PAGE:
This Cape Town home is pure architectural inspiration

Step inside the modern wonder that is Saota’s Kloof 119a

It’s fair to say that, when it comes to lockdowns, they are not all created equal. If you managed to decamp to a detached country home with copious amounts of outdoor space then there’s no denying your quarantine experience is going to be significantly more pleasant than those stuck in a London flat with room mates. But, as is the human way, we all dream of something better – and Cape Town’s Kloof 119a is just about perfect.

Masterminded by South African architectural firm Saota for its director Greg Truen, this modern marvel is perched on the hillside of one of Cape Town’s most desirable addresses, with all elements designed to make the most of the property’s incredible views over the city and the glimpses of Lion’s Head and Table Mountain afforded at the back and sides of the home.

saota kloof 119a

As such, glass, natural materials and plenty of light are key to the house’s charm. Entered from the street by a peaceful courtyard, the space opens up into a dramatic open plan living area which, due to the way the home has been built into the hillside is, in fact, the highest of three storeys.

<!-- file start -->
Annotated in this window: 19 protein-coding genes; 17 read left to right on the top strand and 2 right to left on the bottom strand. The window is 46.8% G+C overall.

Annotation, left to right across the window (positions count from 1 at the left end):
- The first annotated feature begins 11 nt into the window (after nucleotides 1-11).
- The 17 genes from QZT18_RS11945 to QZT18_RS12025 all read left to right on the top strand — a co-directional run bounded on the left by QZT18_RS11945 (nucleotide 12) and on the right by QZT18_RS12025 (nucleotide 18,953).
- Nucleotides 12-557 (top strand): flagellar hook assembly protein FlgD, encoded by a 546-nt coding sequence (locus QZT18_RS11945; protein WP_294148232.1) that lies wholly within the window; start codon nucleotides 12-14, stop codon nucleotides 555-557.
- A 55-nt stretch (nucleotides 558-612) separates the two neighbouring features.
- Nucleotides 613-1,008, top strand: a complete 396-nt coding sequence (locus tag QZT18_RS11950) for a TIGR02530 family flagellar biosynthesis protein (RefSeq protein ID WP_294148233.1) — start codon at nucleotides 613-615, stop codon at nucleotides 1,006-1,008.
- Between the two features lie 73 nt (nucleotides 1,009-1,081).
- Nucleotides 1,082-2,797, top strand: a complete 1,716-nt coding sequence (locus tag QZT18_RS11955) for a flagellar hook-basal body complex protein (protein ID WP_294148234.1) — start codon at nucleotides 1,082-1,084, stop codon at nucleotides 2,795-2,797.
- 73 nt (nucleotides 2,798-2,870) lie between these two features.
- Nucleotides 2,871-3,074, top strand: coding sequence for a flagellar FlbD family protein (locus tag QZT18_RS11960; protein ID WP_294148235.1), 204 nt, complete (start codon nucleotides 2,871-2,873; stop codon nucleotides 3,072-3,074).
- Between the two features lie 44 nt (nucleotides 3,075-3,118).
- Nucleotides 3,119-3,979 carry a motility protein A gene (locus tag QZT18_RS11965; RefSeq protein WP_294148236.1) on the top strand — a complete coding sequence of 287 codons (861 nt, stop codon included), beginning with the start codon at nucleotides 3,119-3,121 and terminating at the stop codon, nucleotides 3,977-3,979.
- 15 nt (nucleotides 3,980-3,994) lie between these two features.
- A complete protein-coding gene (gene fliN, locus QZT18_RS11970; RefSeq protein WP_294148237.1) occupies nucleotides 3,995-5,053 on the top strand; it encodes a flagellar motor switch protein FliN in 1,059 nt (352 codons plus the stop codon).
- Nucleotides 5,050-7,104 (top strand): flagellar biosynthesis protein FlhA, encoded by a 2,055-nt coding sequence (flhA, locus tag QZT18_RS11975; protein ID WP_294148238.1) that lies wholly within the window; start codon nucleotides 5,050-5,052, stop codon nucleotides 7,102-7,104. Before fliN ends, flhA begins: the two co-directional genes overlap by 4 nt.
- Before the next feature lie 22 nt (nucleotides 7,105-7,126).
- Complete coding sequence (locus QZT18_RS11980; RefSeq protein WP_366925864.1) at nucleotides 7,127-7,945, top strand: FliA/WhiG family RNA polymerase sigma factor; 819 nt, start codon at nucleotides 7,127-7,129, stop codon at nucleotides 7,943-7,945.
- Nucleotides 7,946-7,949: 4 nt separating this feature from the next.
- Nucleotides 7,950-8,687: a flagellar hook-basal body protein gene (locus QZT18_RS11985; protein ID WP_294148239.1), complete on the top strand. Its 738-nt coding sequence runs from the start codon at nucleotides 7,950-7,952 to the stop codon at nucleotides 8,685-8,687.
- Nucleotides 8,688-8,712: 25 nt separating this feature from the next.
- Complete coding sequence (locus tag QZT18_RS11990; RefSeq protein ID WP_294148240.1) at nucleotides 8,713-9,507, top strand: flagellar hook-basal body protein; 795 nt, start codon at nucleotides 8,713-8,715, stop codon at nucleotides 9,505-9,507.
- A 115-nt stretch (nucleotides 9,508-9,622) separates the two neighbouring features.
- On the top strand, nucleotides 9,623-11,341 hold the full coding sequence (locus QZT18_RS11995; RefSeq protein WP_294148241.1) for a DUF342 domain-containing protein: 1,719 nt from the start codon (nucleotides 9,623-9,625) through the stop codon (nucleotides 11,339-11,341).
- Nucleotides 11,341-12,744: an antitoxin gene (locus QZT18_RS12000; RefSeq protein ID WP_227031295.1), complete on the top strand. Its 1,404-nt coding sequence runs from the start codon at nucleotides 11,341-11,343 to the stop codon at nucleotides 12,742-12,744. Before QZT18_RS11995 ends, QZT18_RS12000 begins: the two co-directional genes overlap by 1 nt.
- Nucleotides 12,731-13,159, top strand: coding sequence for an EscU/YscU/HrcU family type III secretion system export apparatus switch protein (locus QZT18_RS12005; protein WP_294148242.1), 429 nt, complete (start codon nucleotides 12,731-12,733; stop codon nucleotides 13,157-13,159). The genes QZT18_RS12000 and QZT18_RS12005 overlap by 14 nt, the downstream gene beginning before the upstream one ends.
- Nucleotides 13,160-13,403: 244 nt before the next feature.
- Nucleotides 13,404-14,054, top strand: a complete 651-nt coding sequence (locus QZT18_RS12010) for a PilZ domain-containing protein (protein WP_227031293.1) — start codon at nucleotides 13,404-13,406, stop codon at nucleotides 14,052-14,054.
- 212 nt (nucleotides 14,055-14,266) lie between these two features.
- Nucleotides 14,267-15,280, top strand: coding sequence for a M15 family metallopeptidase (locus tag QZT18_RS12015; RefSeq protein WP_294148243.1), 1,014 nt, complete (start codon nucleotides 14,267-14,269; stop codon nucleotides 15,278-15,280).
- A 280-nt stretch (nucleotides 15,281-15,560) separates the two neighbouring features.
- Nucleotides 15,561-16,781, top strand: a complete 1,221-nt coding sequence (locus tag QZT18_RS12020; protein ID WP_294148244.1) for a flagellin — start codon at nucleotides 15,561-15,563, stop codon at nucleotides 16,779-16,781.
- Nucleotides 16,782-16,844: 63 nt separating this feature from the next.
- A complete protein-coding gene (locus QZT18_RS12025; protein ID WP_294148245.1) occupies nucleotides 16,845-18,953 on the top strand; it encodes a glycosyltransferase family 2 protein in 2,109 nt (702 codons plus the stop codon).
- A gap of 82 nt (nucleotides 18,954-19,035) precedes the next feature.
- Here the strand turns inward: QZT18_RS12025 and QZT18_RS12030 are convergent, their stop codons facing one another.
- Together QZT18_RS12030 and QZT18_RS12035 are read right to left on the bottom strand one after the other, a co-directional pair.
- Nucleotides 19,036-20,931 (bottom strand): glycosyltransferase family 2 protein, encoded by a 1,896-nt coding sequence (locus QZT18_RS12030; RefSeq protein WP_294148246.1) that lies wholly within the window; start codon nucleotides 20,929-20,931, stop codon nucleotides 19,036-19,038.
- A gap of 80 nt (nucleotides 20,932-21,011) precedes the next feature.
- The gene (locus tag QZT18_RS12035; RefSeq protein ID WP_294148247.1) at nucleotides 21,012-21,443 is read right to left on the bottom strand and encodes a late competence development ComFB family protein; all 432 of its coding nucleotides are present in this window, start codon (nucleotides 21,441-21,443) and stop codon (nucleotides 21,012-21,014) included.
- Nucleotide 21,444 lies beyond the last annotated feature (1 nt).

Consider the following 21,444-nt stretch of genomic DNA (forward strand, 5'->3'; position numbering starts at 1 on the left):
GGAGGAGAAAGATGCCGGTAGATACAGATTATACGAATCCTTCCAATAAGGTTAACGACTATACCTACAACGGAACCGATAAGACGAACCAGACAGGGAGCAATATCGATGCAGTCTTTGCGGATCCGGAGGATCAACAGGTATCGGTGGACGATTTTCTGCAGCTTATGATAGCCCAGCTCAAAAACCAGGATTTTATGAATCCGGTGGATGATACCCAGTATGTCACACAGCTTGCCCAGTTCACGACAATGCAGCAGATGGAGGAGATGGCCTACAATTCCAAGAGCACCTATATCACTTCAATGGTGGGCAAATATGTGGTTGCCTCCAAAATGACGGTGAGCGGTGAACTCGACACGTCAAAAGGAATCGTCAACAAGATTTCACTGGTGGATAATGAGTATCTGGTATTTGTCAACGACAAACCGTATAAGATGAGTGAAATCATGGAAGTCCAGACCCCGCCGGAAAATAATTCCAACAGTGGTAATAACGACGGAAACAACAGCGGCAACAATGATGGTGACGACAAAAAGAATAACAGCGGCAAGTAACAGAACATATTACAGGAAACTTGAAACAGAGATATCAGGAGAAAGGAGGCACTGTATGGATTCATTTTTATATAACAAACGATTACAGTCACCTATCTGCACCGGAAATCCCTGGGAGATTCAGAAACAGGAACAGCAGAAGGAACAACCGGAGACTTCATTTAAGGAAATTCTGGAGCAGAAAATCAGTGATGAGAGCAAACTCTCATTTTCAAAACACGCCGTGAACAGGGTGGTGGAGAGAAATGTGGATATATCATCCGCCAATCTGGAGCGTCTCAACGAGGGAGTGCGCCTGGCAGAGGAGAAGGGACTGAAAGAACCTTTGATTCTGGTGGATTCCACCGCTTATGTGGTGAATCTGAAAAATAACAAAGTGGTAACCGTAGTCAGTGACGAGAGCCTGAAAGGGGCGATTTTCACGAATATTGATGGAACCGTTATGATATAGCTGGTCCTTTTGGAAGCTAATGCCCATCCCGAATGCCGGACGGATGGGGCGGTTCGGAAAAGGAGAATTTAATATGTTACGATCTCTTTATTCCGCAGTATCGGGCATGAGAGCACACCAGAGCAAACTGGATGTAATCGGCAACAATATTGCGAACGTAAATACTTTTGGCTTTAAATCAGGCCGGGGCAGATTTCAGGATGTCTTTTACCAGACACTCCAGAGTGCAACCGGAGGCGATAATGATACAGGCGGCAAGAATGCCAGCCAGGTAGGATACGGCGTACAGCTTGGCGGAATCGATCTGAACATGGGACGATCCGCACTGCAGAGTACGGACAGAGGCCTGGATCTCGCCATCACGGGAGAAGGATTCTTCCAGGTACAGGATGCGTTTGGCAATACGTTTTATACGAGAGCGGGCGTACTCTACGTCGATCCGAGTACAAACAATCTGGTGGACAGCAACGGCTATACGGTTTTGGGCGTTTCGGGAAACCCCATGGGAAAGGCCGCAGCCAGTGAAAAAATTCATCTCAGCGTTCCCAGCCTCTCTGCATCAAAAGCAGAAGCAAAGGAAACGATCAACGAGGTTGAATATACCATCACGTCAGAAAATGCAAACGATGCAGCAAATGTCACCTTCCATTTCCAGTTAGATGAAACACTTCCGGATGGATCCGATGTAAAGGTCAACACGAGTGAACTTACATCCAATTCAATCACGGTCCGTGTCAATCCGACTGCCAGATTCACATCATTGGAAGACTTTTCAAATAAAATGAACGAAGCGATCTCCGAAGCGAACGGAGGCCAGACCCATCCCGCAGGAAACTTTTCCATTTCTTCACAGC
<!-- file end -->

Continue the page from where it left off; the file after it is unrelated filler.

Characterised by extensive use of floor-to-ceiling glass, washed oak and a breathtaking inverted pyramid roof with numerous sky lights, this top floor offers living, kitchen and dining areas, as well as a wide terrace with wooden decking and an infinity pool. All the glass on this side of the home has been designed to almost fully retract allowing for a seamless blending of indoor and outdoor spaces.

The next floor down houses the family’s work and bedroom spaces, including an open library/office with entertaining area that extends onto a garden landscaped by Franchesca Watson to be in keeping with the area’s natural environment. Decor here is characterised by polished concrete floors, light walls and marble bathroom finishings while the similarly designed ground floor offers a cinema, gym, garage and guest room.

“Each level has its own set of gardens and courtyards,” says Truen. “These gardens extend from the mountain surface down against the house, screening the neighbouring buildings and intensifying the relationship with nature; allowing light and air into spaces that would otherwise be dark and isolated.”

Privacy is ensured via a stone wall separating the home from the road while, when viewed from the hillside, the building has been ‘stacked’ in such a way as to break up its mass and allow it to blend in with the scenery rather than being obtrusive.

We don’t know about you but we can think of worse places to self-isolate.

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